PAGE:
Spent the day out at the haunt property today working on building the burned down cottage. I didn’t have quite enough time to finish because I had to race to town to pick up Satch from the vet, so I’ll have to post pics when it’s done in a few days (when will depend on the weather), but for today, I wanted to post a pic of the cage we just had made for one of the sets. How badass is this?! It’s me-size!
First, wouldn’t Paper Mache Scarecrow Head be a great band name? I’m on a paper mache kick, which means the back room of the studio smells like flour but without all the delicious baking smells to go with it. Sorry about that, folks. I’ve been working on a scarecrow head for the haunt, which means people walk past it to go to the bathroom and come out scratching their heads about the weird head on a post. The puzzled looks are kind of priceless, I have to admit. I kind of wish we had surveillance cameras back there.
Anyway, here’s a quick how-to:
Step one, Turn off your phone because you won’t be able to answer it once you’re elbow deep in flour paste. Blow up a balloon and tape a toilet paper roll to the bottom of it. Cover all of it with a layer of newspaper strips dipped in a mixture of flour and water (another blogger suggested laundry starch instead, but I haven’t tried it yet since I have a boatload of flour to get through – but give it a shot!). I rested the whole thing on my clay sculpting tray (a piece of wood with a plastic pipe attached to it) so that I could work on all sides of it at once. Let it dry overnight.
Step two, start to add dimension for the face with rolled up newspaper and a crap-ton of tape. Cover that with another layer of newspaper and flour paste. It’ll kind of look like Darth Vader at this point. If you’re a Star Wars fan, consider discontinuing the Scarecrow head and go for Vader instead. Let it dry overnight.
Step three, continue adding dimension with rolled up newspaper. I used a skull model to compare the basic shape of the head. You can start to add smaller details with rolled paper towel, too. Cover it all with another layer of newspaper and flour paste. Let it dry overnight.
Step four, stretch strips of paper towel dipped in the flour paste over what you’ve constructed. Pinch the towels together to create the look of stretched fabric. Make sure the side of the paper towel that is the most quilted is face up so that it gives it texture like burlap. Let it dry overnight.
Step five, paint the whole thing with burnt umber, curse at the phone as it rings and you’re elbow deep in paint. Then stand back and bask in the glow of your accomplishment.
I’m starting to work on some little filler props for the haunt, and had a little fun with paper mache over the last week. Things like this will be up high or kind of in the distance between the major sets, so there’s no need to get super detailed with them. They’re just a little something to look at along the way. Here’s a step by step for you for making a gargoyle:
First, blow up a couple balloons and tape them together. Add paper towel or toilet paper rolls for the beginnings of the arms and legs. I used rolled pieces of newspaper for the lower part of the arms and legs, and folded pieces for the feet.
Then, mix up your flour and water and tear up strips on newspaper. Dip the newspaper in the mix and do your first layer.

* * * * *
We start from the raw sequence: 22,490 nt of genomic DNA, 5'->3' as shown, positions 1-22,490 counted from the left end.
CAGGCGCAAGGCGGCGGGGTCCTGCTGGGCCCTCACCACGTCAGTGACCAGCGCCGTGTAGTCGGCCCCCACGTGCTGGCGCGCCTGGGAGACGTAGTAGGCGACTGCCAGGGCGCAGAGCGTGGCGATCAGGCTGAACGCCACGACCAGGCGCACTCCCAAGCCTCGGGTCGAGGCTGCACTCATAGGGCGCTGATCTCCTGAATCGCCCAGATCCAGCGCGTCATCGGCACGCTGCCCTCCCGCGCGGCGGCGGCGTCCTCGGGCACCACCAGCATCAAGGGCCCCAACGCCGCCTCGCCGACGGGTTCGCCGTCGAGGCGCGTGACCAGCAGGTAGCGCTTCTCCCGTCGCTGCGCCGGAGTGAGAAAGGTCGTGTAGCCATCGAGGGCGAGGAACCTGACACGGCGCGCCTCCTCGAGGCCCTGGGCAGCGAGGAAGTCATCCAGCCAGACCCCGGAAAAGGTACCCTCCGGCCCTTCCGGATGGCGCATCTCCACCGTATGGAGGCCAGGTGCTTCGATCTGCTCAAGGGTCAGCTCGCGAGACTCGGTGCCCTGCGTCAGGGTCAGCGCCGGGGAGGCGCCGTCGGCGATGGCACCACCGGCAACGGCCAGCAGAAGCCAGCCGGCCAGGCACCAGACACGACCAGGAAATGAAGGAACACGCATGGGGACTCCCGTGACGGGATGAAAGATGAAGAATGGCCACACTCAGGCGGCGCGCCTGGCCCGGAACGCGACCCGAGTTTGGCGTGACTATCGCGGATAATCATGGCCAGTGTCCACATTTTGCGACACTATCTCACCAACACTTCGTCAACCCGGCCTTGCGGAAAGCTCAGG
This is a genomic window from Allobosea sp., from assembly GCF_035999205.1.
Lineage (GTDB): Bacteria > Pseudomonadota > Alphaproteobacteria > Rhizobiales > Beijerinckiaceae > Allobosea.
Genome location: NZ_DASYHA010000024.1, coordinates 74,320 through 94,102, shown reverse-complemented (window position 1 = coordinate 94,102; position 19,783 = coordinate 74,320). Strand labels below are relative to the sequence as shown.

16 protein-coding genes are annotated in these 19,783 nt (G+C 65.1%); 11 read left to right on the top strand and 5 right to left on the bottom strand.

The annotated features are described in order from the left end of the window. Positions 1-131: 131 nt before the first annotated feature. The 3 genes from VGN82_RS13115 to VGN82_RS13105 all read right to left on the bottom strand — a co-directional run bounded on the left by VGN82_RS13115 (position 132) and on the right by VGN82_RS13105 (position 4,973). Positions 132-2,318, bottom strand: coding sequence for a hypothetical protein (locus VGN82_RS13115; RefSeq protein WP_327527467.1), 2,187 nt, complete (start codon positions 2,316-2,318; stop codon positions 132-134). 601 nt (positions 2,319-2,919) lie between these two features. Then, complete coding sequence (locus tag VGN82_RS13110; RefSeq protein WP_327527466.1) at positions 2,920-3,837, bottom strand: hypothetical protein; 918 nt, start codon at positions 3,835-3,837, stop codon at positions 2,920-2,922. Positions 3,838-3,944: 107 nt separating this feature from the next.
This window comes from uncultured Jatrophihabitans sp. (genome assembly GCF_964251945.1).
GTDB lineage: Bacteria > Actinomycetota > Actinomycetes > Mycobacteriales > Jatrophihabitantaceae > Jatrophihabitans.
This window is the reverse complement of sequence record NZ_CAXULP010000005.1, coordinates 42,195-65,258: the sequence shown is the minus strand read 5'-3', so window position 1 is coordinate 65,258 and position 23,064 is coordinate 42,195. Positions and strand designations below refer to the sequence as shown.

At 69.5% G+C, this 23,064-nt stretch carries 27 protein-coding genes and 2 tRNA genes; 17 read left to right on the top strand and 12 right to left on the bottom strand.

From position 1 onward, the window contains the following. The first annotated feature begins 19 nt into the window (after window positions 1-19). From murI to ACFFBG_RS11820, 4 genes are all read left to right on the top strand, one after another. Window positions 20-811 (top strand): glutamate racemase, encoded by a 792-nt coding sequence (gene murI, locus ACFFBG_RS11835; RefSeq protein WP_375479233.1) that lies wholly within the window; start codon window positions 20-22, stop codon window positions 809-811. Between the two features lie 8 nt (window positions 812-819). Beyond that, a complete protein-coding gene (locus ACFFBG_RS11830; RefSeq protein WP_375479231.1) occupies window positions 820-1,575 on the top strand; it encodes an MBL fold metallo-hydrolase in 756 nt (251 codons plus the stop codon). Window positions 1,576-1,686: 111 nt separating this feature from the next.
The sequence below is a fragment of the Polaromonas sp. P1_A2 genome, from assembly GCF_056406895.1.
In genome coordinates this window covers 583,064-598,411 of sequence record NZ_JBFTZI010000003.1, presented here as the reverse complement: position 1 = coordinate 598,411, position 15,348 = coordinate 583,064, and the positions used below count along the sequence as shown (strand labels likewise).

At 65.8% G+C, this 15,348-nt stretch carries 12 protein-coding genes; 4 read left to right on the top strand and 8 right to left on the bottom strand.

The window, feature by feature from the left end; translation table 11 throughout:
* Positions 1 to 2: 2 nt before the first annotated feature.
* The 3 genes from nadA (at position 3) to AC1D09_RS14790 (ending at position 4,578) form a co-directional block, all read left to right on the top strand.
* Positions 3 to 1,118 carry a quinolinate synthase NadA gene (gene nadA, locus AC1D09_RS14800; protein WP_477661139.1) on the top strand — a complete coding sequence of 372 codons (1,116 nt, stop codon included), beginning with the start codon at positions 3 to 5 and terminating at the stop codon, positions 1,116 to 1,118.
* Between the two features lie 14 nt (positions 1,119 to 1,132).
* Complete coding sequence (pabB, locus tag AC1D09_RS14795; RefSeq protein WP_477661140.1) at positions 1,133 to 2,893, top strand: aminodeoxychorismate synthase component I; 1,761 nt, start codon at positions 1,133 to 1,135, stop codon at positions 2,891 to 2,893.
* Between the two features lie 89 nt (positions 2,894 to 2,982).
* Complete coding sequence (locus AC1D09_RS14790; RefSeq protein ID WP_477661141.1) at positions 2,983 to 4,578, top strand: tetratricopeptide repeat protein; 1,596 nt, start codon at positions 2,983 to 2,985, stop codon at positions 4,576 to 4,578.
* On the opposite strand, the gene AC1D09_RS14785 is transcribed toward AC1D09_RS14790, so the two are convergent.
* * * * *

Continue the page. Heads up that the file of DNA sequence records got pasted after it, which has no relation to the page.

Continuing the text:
Let the layer dry completely before you add more. This will cut down on the chances of mold creeping its way in. When it’s dry, keep adding layers, letting it dry overnight in between each layer. When I feel like it’s pretty sturdy (it should feel pretty tough when it’s dry), I’ll start using strips of paper towel to sculpt details like nostrils. I also used poster board as the foundation for the ears and layered paper towel strips on top of that. I used wire for the fingers and wrapped paper towel around those.
When you’ve built up as many layers as you want, it’s time to paint! I started with 2 coats of black acrylic.
Then I added some burnt sienna and some copper acrylics, and added color to the eyes.
Voila! You’ve got yourself a little gargoyle to hang from above!
Remember how I mentioned a few blog posts back that my husband and I are building a haunted attraction? First, let’s start with getting a show of hands for who likes things like scary movies?
Okay, now let’s get a show of hands for who is perfectly willing to scare the everlivin’ outta you?
This is a truly insane endeavor. First, we had to find and buy property dedicated specifically to the haunt. Done. Then we had to put up a couple buildings to store tools, take tickets, give the actors a place to change and put on makeup, etc. Done. Then we had to blaze a trail through the woods. Done. Then we had to spend about 8 months raising said trail about a foot because once we had cut the trail it became the lowest point on the property, so every time it rained, it turned into a creek. We also had to pump the water out because we had the 2nd highest rainfall on record since 1892. Done. Then we had to run electricity throughout the property and do all the trenching ourselves to be able to afford it. Done.
Please note, that when I say “we,” I really mean “S,” because, to be honest, I had to do very little of that work. Granted, I was running the studio which is what pays for this insanity, so it’s not like I didn’t help, but I was not the one out there raising the trail one shovelful at a time. I was also not the one battling giant swarms of mosquitos and gnats and ticks (okay, so ticks don’t really swarm, but we had so damn many one year that I was pretty sure we’d discovered a new breed and that this breed signaled the upcoming zombie apocalypse). Here is a pic of me in my anti-things-that-want-to-eat-me gear during the worst of the flooding we had.
But now, after 3 years, we are FINALLY at the phase where we get to start doing work that people will actually notice. Here are some of the sets we’re working on:
I know, madness, right?